Understanding the mysteries for writing a successful business plan: Guidelines for students

Thursday, December 13, 2012
By Kevin S. Chen, Ph.D., CMC
Chancellor University Adjunct Faculty Member, College of Business

Business, business plan, Chancellor UniversityWriting a business plan can be such a daunting process to many students. There seem to be countless ways to write a business plan. As a certified management consultant providing business plan services to clients for over 25 years and teaching concepts of business plans for over 10 years, I have seen a basic and common theme to writing a successful business plan.

Undoubtedly, it starts with basic details. In Microsoft Word, students should create the blank sections with the headings as follows: Executive Summary, Mission Statement, Company, Product/Services, Marketing, Operations, Management, and Financials.

Okay… now that that is done, what is next? Students should type in short statements of information in each appropriate section. Note: Choose a business with products/services that you have a passion for and keep in mind that your business plan will be unique for your own situation and not be the same as sample business plans that you can find in the Internet.

However, there are some useful sites that can provide some valuable guidelines for your business plan such as www.bplans.com, www.entrepreneur.com and www.sba.gov. Do not think that your business plan needs to include everything that the sample plans have. The sample business plans will be based upon market, management and financial circumstances that differ from your business plan.  

What should your short statements comprise of in each section? Bullet points can help you organize your statements.

Executive Summary: This is a summary of your business plan and is the first section that appears in the business plan. Often interested readers (potential investors) will only read this section of your business plan. It is best to complete this section after completing all the other sections of the business plan.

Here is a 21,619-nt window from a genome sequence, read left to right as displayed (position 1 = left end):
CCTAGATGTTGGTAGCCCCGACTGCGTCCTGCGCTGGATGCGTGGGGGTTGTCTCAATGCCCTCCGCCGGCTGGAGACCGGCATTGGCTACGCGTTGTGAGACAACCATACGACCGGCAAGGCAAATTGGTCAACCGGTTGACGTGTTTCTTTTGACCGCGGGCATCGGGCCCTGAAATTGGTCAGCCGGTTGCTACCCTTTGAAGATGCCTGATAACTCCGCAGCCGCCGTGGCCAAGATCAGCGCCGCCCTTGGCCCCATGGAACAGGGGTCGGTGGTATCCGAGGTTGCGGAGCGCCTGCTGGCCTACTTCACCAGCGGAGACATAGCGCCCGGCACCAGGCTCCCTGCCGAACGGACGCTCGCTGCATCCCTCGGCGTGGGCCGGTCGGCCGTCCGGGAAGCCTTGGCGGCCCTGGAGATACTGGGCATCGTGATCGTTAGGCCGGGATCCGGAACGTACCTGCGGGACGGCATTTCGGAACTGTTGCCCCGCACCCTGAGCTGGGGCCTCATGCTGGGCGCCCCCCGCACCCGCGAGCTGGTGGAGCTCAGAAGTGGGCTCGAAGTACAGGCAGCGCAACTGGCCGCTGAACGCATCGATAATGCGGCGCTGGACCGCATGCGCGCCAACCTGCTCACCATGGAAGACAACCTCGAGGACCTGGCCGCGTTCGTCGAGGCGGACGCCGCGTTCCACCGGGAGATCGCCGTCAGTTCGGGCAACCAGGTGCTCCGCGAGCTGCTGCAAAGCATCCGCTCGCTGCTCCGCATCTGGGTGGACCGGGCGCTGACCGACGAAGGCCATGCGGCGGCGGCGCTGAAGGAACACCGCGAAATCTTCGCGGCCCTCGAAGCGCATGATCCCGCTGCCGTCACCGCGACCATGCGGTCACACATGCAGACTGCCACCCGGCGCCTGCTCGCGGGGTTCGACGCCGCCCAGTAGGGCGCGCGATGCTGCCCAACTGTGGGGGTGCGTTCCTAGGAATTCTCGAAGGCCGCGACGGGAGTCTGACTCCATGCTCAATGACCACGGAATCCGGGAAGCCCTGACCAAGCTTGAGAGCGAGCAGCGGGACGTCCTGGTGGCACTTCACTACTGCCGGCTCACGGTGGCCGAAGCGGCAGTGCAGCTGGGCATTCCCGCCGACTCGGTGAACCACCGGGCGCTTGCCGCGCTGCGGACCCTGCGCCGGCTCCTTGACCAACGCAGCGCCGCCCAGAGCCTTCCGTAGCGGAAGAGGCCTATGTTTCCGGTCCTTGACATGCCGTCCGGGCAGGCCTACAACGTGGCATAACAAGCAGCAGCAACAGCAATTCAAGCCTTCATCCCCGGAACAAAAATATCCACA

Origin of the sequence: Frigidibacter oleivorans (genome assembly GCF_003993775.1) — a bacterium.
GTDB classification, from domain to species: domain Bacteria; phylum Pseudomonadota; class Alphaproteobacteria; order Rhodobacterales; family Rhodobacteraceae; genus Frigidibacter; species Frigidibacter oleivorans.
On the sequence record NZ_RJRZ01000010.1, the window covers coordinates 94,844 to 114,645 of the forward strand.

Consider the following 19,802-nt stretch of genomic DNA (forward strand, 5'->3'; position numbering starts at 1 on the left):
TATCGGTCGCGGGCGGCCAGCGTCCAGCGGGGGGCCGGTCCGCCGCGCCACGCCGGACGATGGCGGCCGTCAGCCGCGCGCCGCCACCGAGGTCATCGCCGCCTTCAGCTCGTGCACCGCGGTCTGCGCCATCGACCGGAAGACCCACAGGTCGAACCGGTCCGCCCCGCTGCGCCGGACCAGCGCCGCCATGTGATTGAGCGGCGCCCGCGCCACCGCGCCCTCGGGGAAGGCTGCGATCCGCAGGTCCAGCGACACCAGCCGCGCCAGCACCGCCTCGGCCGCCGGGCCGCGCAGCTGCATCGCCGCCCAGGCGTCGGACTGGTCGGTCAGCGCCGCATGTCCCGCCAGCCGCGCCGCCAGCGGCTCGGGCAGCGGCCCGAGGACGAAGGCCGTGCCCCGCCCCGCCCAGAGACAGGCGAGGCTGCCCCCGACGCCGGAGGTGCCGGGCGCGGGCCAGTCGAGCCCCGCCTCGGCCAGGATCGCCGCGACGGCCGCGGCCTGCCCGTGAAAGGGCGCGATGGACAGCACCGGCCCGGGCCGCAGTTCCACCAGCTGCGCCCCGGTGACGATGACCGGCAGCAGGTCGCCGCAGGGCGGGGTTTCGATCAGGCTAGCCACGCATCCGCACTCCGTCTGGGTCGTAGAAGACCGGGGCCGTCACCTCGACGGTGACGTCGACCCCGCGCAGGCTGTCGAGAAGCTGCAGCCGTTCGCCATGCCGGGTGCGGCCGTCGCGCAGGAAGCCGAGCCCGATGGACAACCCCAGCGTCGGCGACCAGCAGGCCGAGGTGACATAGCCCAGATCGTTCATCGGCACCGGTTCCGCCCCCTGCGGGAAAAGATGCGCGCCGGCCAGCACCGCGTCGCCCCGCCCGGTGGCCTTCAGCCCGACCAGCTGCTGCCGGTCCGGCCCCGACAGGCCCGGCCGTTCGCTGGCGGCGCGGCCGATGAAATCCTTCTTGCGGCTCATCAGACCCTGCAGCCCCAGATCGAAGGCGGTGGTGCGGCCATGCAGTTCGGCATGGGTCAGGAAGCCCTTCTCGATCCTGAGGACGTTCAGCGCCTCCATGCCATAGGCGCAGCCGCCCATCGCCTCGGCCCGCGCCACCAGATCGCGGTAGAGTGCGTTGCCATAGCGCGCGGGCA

Mission Statement: This is what you tell others about what your business is all about and what you want to do.

Company: This is about your business legal structure and company history. Your business strengths, weaknesses, opportunities and threats should be listed. Major competitors and competitive position are often mentioned as well as potential target markets and customers.    

Product/Services: This is all about your product and services. How does your product and/or service benefit consumers and how unique is it compared to the competition?

Marketing: This is about the Market Analysis (segmentation and target market) and the Marketing Plan (marketing strategies, pricing structure and policies, advertising and promotions, etc.).

Operations: This is all about the operating details to run the business.

Management: This is about the key personnel that will operate the business now and in the projected future. Included is the organizational structure and managerial philosophies.

Financials: This is about financial statements that include cash flow, budgeting, income projections, etc.

After all your details are listed, revisit each one to determine if additional details need to be added or removed. If you think you are missing an important detail, take a look at sample business plans. The sample plans will help you organize your business plan sections. See how the business plans are written. You don’t need to re-invent the wheel but you must remember that your business plan is to be unique for your particular situation (market, management, and financials will likely differ).

Successful business plans will undergo modifications as the business adapts and overcomes challenges. Economic and competitive environments will constantly change. Anticipating and preparing for these changes will help increase the success of your business.

As you can see, there is really no mystery to writing a business plan. However, the success of it depends on the specific details that you provide to prepare for growth and challenges that your business will encounter.         
AUTHOR: Kevin Chen

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